All About Filing Bankruptcy

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If you’ve exhausted all other means of resolving your credit problems and still can’t payoff your debts, you might have to consider filing for bankruptcy. This could eliminate some or all of your financial obligations and help you restructure your payments to a more manageable level. Federal law allows you to pay your lenders through the use of your assets while freeing you from many of your unpaid financial burdens altogether. The laws are not only designed to help individuals, but also to protect lenders and creditors.

Types of Bankruptcy

We’ll be discussing Chapter 7 and Chapter 13 bankruptcies since they’re the most common. But there are four types of bankruptcy for individuals:

  • Chapter 7 – Sometimes called a ‘straight’ or ‘liquidation’ bankruptcy and the most common type filed by individuals.
  • Chapter 11 – Typically used by corporations to reorganize their business affairs but can also apply to individuals.
  • Chapter 12 – Designed for use by farmers.
  • Chapter 13 – Also known as a ‘debt adjustment’. Intended for those who want to use future income to pay some or all of their debt.

Who Can File Bankruptcy?

There are very few limitations on who can file for Chapter 7 bankruptcy. You can qualify as long as you’re willing to a follow a financial plan – and as long as you understand there will be long-term negative consequences to your finances.

Chapter 13 is limited to individuals (and unincorporated businesses) that have a regular source of income and whose secured debt is less than $750,000 and unsecured debts of less than $250,000. The term “regular source of income” refers to income that is sufficient enough to enable regular payments by the trustee to any creditors involved with the filing.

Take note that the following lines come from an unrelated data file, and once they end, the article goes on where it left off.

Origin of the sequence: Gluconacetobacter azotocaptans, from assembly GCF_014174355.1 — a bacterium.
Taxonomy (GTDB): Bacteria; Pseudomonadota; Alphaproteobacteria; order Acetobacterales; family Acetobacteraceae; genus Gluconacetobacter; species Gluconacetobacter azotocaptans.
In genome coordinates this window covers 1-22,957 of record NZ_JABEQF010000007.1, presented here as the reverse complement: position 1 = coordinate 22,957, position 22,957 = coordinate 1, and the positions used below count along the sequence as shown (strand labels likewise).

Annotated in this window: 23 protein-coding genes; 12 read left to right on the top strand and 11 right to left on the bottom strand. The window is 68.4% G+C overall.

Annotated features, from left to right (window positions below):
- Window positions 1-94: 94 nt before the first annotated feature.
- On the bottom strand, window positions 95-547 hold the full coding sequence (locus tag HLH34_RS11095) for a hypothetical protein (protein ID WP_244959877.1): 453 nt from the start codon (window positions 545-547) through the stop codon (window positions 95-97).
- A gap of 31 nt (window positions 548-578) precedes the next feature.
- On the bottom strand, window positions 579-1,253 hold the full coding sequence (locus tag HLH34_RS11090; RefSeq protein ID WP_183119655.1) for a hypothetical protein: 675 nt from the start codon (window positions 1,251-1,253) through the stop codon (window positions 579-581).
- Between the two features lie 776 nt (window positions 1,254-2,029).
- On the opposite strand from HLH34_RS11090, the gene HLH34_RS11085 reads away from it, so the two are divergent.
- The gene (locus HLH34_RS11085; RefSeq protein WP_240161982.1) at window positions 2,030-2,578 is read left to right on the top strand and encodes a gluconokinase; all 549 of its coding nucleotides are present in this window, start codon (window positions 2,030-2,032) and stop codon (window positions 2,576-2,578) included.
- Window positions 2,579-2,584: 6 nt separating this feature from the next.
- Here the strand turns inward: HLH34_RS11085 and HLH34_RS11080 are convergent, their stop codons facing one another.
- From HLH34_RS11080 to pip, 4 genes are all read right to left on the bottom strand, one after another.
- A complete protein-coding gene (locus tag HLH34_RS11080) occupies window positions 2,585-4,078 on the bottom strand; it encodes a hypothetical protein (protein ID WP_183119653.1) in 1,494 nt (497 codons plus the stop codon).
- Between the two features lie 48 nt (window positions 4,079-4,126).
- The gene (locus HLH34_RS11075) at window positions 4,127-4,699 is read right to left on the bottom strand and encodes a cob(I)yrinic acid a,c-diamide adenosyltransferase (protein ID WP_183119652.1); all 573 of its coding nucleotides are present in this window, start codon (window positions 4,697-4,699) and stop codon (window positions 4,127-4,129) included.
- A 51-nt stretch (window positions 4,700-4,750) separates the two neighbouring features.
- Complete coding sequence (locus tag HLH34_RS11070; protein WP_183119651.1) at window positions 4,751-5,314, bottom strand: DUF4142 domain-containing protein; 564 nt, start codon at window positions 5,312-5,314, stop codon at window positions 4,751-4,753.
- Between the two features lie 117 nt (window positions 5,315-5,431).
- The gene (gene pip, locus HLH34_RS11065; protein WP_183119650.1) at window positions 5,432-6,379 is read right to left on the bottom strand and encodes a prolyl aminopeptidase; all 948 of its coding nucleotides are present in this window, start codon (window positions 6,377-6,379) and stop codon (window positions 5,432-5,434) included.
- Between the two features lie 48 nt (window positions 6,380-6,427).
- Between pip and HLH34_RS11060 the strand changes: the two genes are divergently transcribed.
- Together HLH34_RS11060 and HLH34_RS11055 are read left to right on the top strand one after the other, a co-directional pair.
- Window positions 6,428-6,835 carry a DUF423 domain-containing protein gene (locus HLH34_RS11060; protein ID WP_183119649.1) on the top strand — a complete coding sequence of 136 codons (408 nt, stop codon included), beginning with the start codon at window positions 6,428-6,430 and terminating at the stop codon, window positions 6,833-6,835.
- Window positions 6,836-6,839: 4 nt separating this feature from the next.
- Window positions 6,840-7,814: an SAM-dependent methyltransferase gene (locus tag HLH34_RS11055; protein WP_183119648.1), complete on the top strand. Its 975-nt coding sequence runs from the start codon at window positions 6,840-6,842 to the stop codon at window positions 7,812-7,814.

What is Included In Your Bankruptcy Estate?

The property that can be liquidated to pay your debts is called your ‘bankruptcy estate’ and consists of all property that is solely owned or co-owned with another person. This includes property that was received through an inheritance, a divorce settlement, a gift or life insurance proceeds.

The estate is reduced by ‘exempt assets’, which may include a limited amount of equity in your personal residence, vehicles, household goods and personal effects, tools of your trade, life insurance and even deposit accounts. Generally, retirement benefits are excluded from the bankruptcy estate altogether. The remaining balance is available to the trustee to administer to pay off your debt.

The Difference Between Chapter 7 and Chapter 13 Bankruptcies

Chapter 7 Bankruptcy eliminates all your outstanding financial obligations through a court decision. In turn, you must turn over non-exempt assets that will be sold to pay back your creditors. Keep in mind that not all debts are subject to discharge under a Chapter 7 bankruptcy claim.

Chapter 13 Bankruptcy, on the other hand, does not eliminate your obligations altogether. It provides a plan for any future income to be administered by the court to repay your creditors. After determining a reasonable budget, your remaining income is managed by a trustee who will pay creditors in accordance with the approved plan. A plan generally lasts three years, but may last up to five years if the court approves the longer period. At the conclusion of the plan, the debtor is entitled to receive a discharge of any remaining debt.

Procedures for Filing Bankruptcy

STEP 1: Collect all your financial information i.e. assets, debts, income, expenses, etc. and a Statement of your Intentions.

STEP 2: File the petition, schedules, and statement of financial affairs. Pay the filing fee to the bankruptcy court.

STEP 3: Your creditors are notified by the court of the case and information pertinent to their possible recourse or challenges.

STEP 4: Meet with your creditors and the court appointed trustee to exam your situation and answer questions posed to you by your creditors.

STEP 5: Complete the reaffirmation, redemption or surrender of secured collateral according to the Statement of Intentions filed with the case

STEP 6: All parties will receive the discharge notice approximately 90 days after filing Chapter 7 or at the conclusion of payments in a Chapter 13 case.